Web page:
(minimum 2 credits required) See Internship section-

Transportation Internship -- 2.00 - 7.00 credits

And at least three of the following courses (9 credits required):

Study Abroad -- 0.00 - 6.00 credits
Air Transportation Management -- 3.00 credits
Land Transportation Management -- 3.00 credits
Marine Transportation Management -- 3.00 credits
Advanced Supply Chain Management -- 3.00 credits
Urban Planning and Transportation Systems -- 3.00 credits
Port and Terminal Management -- 3.00 credits

Notes:
Students with more than one major in SBE must have a minimum 5 course difference between majors.  The 5 or more courses that differ between majors must be a combination of required major/concentration courses and elective courses.

Transportation and Logistics Management Major Internships Top of Page

The internship program is designed to provide an opportunity for an upper-level student to gain valuable experience with a transportation/logistics: company, government agency, or not-for-profit. The student would be able to apply the knowledge they have learned in the classroom and from readings to an operating organization. The intent is to expand that static knowledge in a dynamic setting and to assist the organization in a productive manner. The student will then bring that knowledge back to the university and share his or her experience and insight in the classroom enriching other students and faculty. The transportation/logistics organization is able, at a relatively low expense, to utilize the services of a student whose education and drive is focused on serving that industry. The organization has an opportunity to evaluate a potential employee and give current employees additional leadership experience as they mentor the student. In addition when the organization provides feedback to the university on the internship program, they help shape the education of their future employees.

Internship Time Frame:

A minimum six-week long internship for 2 credits is required of all Transportation and Logistics Management Majors. A typical workweek is 20 to 40 hours.

Students, in cooperation with a company, may elect to do a longer internship. Internships of eight weeks are quite common, and some companies and students seek a 15-week long semester internship. After the initial six weeks, students may be awarded 1 credit for each additional 45 hours provided that the student also completes all required academic assignments associated with the internship. The credit is awarded on a pass/fail basis and is from two to seven credits total.

Academic Requirements:

While serving as interns the students are required to keep a daily log that describes the type of activity that they are engaged in each working day. The students are required to submit a final report that we request that they have reviewed by their supervisor prior to sending to the University. Upon their return to the university, the students are required to make a formal public presentation to the faculty or in one of the Transportation and Logistics Management courses. The formal presentation will either describe the operations of the firm or a project that the student completed while on the internship. Representatives from the firm would be welcome to attend these presentations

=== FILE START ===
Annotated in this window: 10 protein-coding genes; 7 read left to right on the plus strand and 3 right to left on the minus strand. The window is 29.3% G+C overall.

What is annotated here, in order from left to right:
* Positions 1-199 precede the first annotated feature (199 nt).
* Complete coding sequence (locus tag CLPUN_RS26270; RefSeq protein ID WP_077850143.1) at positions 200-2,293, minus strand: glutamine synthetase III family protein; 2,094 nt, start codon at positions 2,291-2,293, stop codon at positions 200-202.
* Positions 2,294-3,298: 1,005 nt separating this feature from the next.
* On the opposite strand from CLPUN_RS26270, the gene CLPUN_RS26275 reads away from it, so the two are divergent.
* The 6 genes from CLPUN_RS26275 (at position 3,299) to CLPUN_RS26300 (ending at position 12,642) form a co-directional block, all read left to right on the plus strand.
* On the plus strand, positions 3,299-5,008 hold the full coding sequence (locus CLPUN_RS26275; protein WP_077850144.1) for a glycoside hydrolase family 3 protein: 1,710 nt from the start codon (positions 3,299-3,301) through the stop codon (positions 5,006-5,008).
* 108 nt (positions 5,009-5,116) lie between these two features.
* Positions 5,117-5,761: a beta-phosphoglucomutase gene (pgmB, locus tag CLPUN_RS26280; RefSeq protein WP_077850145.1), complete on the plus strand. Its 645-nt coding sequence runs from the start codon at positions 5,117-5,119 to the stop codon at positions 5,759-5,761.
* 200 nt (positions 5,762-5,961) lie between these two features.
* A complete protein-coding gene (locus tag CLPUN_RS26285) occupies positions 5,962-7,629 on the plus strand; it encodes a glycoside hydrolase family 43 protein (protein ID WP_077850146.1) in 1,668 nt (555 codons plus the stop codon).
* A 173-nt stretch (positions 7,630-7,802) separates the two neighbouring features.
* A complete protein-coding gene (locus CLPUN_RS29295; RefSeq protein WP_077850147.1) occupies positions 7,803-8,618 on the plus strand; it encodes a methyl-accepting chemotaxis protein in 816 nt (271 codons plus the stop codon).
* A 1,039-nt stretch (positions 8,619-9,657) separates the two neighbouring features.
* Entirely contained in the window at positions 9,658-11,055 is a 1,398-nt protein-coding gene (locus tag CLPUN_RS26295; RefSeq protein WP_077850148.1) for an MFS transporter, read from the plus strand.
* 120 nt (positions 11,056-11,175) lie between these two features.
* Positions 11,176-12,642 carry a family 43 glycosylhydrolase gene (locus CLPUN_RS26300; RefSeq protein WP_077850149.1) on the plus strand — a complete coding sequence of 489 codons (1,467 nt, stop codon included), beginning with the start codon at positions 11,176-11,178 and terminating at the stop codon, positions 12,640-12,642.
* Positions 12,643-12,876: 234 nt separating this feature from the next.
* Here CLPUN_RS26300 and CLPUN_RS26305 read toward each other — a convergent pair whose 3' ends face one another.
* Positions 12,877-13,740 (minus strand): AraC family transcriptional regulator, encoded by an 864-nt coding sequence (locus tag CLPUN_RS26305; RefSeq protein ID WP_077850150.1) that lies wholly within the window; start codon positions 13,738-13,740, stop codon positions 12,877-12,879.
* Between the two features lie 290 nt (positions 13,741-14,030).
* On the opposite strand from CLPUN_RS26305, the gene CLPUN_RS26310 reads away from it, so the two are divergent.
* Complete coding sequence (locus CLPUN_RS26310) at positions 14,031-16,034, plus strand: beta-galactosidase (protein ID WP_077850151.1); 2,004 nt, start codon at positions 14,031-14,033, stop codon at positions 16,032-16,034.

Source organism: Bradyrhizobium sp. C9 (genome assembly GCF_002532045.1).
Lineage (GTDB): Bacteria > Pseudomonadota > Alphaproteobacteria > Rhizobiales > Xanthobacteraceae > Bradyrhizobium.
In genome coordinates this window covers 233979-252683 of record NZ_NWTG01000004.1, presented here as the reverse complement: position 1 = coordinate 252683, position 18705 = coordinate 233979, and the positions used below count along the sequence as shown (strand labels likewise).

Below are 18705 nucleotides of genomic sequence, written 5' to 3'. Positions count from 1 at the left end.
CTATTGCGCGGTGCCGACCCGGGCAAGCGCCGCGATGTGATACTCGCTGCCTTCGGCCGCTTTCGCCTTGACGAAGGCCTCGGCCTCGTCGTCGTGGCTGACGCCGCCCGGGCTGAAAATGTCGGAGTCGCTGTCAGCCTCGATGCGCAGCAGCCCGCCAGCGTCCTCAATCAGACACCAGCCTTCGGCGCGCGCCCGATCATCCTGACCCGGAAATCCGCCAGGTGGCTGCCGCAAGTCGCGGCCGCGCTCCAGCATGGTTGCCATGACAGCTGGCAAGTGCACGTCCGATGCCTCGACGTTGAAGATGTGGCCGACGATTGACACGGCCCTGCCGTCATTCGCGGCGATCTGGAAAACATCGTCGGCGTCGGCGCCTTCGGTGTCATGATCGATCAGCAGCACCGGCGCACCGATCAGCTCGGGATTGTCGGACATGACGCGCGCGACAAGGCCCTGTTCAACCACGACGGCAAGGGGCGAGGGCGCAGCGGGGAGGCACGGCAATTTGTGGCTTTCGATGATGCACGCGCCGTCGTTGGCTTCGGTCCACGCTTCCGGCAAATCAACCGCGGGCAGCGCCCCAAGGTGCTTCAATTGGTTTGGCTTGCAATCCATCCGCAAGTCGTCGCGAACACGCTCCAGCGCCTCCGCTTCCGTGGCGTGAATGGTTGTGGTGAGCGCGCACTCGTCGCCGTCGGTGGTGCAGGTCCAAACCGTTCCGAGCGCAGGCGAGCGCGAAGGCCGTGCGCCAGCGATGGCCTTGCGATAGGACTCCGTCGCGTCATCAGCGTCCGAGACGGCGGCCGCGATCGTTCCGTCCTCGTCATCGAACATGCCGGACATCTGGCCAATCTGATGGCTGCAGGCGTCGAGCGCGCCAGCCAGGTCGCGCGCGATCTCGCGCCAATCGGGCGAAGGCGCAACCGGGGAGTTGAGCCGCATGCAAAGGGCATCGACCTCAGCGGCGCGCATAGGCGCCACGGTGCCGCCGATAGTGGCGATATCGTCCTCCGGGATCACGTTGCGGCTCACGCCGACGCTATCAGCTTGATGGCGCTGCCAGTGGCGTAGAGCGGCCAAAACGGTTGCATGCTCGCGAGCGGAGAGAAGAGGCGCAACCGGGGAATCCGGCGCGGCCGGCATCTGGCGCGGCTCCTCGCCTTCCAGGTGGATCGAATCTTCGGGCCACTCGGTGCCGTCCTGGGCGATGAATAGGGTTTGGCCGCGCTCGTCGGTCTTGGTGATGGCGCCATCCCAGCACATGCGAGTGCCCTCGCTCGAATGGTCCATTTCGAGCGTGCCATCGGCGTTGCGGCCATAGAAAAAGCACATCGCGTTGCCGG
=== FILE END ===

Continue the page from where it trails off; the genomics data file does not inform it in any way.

Additional Information:

Youtube video clips supporting the T&L internship program can be found at:

Part 1 - http://youtu.be/gYYhd4UOLgI

Part 2 - http://youtu.be/vI9cXA1-lko

Transportation and Logistics Research Center Top of Page

Staff

Richard Stewart, Professor, Director
Mei Cao, Professor
Daniel Rust, Assistant Professor
Cindy Botten, Financial Specialist

History

The Transportation and Logistics Research Center (TLRC) was founded in 1999 with a mission to provide applied transportation, logistics, and supply chain research, education, and advisory services that benefit the region's economy.  The TLRC is continually active in transportation and logistics research projects.  The faculty and academic staff associated with the center have training in economics, accounting, geography, statistics, transportation, logistics, and various other business disciplines.  Since its founding in 1999, the center has received more than $10 million in grants and endowments.  The TLRC is part of the School of Business and Economics and is located in Erlanson Hall Room 105.

The mission of the TLRC is to provide applied transportation and logistics research, education, and advisory services that advance the economy of the region.

Through its strategic goals (as listed below) the center works to promote and enhance its mission:

  • Be actively involved in applied research projects that enhance the region's transportation and logistics systems.